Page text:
This Post: Powerful Tips to Raise a Resilient Teenager
Written by: Natalie Maximets, CTC
Wouldn’t it be great if you could help your teen handle life’s adversities with a certain mental toughness? Like when they failed a test they studied hard for, didn’t make the team, or got passed over for an internship they desperately wanted, they’d inherently grab hold of an inner strength to help them view those situations not as “failures,” but rather as minor setbacks in life.
Well… you can. It’s called resilience.
Being a teenager is hard. That’s why they need all the help they can get to get through this tumultuous time in their lives. The good news is, you can help your teen navigate the rough waters of adolescence by empowering them with a healthy dose of resilience. Not only will resilience help them cope with everyday stress, it will also help prepare them for life as an adult. Here are a few powerful tips to raise a resilient teenager.
Teach Them to Bounce Back When Life Gets Hard
What Does Having Resilience Mean?
From a clinical perspective, resilience is having the ability to maintain a stable level of psychological and physical activity in stressful situations. It’s about having the capacity to recover, bounce back and draw from a certain “toughness” to endure life’s hard knocks.
In our teen’s world, it might mean brushing themselves off, trying again and having the mental strength to recover and move forward despite a huge blow like when they didn’t get the grade they hoped for, get the part in the school play, or when they get rejected by a girl or guy they asked out.
Is Resilience Something You’re Born With or Taught?
The ability to endure adversity or difficult situations and exhibit resilience depends on several factors. Experts agree that genetics, personality traits, upbringing, and social environment all come into play. However, research has shown that genetics plays a very small role. In fact, for the most part, resilience is something you have to acquire.
According to a quote by Karestan Koenen, professor of psychiatric epidemiology at Harvard’s T.H. Chan School of Public Health, in the New York Times, “Think of resilience as a set of skills that can be, and often is, learned. Part of the skill-building comes from exposure to difficult (but manageable) experiences.” In other words, those tough times your teen might be experiencing are helping them build invisible armor.
What Does Resilience Look Like?
What does your teen’s resilience look like in action? If your teen is exhibiting any of these behaviors, you should be proud of them – it means they’re building resilience!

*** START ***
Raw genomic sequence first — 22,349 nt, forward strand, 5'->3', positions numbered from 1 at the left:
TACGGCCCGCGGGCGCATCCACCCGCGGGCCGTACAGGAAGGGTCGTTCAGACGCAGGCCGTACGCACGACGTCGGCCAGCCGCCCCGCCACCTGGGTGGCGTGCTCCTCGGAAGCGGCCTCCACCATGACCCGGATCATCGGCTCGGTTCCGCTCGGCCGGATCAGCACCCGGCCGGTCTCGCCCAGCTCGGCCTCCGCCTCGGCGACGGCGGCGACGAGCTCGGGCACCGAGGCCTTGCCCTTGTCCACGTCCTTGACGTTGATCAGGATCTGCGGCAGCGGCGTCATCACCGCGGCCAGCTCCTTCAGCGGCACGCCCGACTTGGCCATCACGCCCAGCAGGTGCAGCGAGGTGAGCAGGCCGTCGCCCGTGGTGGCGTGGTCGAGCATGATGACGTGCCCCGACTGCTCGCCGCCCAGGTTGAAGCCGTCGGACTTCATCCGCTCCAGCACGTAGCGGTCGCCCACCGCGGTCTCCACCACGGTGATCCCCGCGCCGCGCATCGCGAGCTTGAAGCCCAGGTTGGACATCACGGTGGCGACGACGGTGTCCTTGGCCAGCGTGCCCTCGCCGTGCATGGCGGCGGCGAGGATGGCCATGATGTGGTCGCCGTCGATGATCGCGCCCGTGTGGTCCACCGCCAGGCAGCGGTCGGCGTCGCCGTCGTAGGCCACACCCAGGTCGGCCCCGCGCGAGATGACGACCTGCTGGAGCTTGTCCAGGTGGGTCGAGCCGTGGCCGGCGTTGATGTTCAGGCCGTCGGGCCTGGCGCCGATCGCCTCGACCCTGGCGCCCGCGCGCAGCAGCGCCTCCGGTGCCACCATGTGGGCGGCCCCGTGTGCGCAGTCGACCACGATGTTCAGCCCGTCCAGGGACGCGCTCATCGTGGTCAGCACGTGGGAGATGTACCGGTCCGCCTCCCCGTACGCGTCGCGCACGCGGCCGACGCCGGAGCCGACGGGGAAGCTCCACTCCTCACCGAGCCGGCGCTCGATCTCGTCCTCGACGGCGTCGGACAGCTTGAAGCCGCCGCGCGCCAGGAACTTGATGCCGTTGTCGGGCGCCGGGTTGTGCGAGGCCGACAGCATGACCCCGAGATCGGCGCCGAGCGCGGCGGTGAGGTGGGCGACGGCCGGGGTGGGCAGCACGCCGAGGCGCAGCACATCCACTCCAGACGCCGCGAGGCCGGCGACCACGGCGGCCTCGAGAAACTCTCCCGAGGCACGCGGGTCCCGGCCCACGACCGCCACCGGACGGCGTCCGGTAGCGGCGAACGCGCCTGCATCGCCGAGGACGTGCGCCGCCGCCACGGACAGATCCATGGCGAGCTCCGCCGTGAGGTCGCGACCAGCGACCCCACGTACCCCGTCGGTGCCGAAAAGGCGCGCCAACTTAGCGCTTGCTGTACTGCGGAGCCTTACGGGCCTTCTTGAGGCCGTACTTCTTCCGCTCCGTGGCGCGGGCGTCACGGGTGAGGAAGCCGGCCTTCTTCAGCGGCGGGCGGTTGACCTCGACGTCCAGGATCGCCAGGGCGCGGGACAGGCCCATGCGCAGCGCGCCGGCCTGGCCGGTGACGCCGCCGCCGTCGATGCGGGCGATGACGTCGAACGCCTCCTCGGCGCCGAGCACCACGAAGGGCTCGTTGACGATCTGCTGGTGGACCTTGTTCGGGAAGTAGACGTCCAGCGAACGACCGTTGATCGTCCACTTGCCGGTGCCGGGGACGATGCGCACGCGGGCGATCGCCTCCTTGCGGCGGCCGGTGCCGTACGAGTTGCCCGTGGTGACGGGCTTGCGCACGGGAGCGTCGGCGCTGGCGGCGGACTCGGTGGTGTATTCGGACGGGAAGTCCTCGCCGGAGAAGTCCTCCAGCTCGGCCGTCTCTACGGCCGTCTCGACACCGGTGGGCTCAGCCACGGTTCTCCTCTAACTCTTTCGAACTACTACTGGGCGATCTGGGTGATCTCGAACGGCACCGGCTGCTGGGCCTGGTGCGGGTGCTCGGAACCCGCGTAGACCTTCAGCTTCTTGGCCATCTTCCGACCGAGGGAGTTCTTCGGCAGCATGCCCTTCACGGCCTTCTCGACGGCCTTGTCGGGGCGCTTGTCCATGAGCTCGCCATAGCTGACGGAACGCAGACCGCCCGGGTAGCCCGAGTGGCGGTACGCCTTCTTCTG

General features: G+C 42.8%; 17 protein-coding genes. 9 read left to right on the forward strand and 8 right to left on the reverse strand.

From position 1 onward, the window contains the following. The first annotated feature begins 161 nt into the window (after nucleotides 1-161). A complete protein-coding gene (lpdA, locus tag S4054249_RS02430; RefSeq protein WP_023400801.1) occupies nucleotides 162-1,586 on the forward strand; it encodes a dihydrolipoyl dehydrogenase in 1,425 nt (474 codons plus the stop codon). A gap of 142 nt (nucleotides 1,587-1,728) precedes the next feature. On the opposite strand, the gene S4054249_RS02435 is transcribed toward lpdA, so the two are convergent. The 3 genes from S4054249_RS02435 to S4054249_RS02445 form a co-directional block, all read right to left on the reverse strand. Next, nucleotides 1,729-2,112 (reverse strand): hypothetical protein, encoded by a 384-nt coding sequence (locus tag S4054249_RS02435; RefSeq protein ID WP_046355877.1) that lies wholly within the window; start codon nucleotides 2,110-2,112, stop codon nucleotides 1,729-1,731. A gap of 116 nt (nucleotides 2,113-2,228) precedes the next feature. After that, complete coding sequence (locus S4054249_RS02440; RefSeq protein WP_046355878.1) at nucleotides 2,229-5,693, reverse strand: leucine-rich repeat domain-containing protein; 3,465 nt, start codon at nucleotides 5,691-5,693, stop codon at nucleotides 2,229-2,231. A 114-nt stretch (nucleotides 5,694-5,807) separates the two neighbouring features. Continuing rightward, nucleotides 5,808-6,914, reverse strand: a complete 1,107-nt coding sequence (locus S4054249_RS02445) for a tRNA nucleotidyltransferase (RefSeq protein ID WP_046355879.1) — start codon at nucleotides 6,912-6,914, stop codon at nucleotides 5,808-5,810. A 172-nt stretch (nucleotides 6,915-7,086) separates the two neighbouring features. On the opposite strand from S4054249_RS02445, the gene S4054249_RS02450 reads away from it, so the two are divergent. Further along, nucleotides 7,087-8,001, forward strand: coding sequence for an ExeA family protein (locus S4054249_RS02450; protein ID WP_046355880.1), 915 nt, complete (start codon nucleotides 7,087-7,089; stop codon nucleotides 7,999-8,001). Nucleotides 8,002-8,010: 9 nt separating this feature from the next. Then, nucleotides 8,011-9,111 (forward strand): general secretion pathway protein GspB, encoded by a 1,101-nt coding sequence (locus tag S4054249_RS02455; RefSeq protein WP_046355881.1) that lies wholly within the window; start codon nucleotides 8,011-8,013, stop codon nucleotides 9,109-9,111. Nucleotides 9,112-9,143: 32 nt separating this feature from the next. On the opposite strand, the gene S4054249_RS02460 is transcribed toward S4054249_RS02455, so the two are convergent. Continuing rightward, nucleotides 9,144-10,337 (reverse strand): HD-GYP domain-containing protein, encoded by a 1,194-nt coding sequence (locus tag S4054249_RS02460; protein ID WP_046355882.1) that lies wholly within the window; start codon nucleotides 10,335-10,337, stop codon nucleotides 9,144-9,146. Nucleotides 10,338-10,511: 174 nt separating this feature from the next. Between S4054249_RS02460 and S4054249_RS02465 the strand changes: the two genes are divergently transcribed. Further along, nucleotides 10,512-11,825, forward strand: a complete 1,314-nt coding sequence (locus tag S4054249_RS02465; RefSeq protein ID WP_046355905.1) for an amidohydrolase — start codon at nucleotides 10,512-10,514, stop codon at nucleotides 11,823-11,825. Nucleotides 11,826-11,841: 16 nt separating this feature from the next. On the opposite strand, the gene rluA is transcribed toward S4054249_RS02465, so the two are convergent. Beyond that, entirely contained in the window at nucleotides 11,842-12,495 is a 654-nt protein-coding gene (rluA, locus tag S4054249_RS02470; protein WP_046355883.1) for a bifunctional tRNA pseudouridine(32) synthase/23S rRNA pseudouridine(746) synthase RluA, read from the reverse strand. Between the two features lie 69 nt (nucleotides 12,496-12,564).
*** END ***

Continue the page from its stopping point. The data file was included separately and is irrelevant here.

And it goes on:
- Viewing failures not as a finality, but rather as opportunities to learn from them and, in many instances, to try again.
- Exhibiting a realistic view of the world – life isn’t always fair or perfect.
- Making the most of a difficult situation.
- Showing optimism in the face of challenges.
- Coping with and managing stress in a healthy, productive manner.
- Stomping out negative self-talk and/or feelings and replacing them with positive, uplifting thoughts.
- Adapting to changes in their life. Being flexible when life throws them curveballs.
- Showing signs of self-confidence.
- Regulating impulsive behavior.
- Having the ability to laugh at themselves and their imperfections.
- Realizing that there is no such thing as perfection.
- Developing a growth mindset (i.e. Instead of: “I can’t get this right because I’m stupid. They say: ” With enough hard work I can become better or smarter.”)
- Focusing on things they can change as opposed to dwelling on things they can’t. Problem-solving.
Why Is Resilience So Important for Teens?
We all know the road to adulthood is oftentimes bumpy. Teenagers not only go through immense physical and emotional changes, but life tosses them plenty of challenges along the way – getting through middle and high school, managing the social scene with all its ups and downs, academic pressure, big decisions about school, life and their future. It’s all very overwhelming and exhausting for teens.
To help your teen, you need to help them gain character strength and an “I can bounce back” attitude to enable them to recover when life knocks them down.
Dr. Kenneth Ginsburg, MD, (pediatrician at the Children’s Hospital of Philadelphia) adopted the 7 Cs of resilience that can help kids and teens build resilience. According to Ginsburg, resilience is at the very heart of our teen’s well-being.
Our teens need to feel that they have some degree of control over their decisions, environment and their lives. When they feel as though they lack control, they’re far less likely to have the stamina to bounce back.
About Natalie Maximets:
Natalie is a Certified Transformational Life Coach and Content Writer for OnlineDivorce.com with expertise in self-development, family building, relationships, and psychological well-being. She is a published author focused on the most progressive solutions in the field of Psychology. Natalie is proficient in CBT, REBT, Trauma Recovery, Mindfulness Meditation, Storytelling, and Wilderness Therapy.
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